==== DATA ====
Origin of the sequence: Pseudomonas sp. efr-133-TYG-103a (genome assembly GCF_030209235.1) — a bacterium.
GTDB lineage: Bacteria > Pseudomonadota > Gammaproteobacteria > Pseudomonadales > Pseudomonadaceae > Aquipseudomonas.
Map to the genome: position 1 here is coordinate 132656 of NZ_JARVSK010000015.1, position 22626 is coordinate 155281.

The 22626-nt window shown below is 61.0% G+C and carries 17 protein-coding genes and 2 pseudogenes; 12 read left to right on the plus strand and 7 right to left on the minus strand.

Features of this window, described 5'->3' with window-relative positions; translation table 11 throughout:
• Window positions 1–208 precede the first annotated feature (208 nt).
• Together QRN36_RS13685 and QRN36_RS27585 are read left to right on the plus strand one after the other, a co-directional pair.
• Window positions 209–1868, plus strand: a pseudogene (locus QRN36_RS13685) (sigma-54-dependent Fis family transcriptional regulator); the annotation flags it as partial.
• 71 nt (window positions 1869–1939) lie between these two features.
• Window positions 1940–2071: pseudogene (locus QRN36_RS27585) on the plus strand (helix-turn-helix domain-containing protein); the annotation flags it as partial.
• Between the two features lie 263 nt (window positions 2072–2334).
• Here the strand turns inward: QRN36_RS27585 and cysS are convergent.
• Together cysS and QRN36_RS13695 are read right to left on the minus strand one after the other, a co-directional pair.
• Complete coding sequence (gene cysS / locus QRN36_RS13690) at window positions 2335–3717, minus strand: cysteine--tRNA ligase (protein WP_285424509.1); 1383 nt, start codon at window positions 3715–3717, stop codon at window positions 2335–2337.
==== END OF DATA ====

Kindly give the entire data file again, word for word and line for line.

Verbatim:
Origin of the sequence: Pseudomonas sp. efr-133-TYG-103a (genome assembly GCF_030209235.1) — a bacterium.
GTDB lineage: Bacteria > Pseudomonadota > Gammaproteobacteria > Pseudomonadales > Pseudomonadaceae > Aquipseudomonas.
Map to the genome: position 1 here is coordinate 132656 of NZ_JARVSK010000015.1, position 22626 is coordinate 155281.

The 22626-nt window shown below is 61.0% G+C and carries 17 protein-coding genes and 2 pseudogenes; 12 read left to right on the plus strand and 7 right to left on the minus strand.

Features of this window, described 5'->3' with window-relative positions; translation table 11 throughout:
• Window positions 1–208 precede the first annotated feature (208 nt).
• Together QRN36_RS13685 and QRN36_RS27585 are read left to right on the plus strand one after the other, a co-directional pair.
• Window positions 209–1868, plus strand: a pseudogene (locus QRN36_RS13685) (sigma-54-dependent Fis family transcriptional regulator); the annotation flags it as partial.
• 71 nt (window positions 1869–1939) lie between these two features.
• Window positions 1940–2071: pseudogene (locus QRN36_RS27585) on the plus strand (helix-turn-helix domain-containing protein); the annotation flags it as partial.
• Between the two features lie 263 nt (window positions 2072–2334).
• Here the strand turns inward: QRN36_RS27585 and cysS are convergent.
• Together cysS and QRN36_RS13695 are read right to left on the minus strand one after the other, a co-directional pair.
• Complete coding sequence (gene cysS / locus QRN36_RS13690) at window positions 2335–3717, minus strand: cysteine--tRNA ligase (protein WP_285424509.1); 1383 nt, start codon at window positions 3715–3717, stop codon at window positions 2335–2337.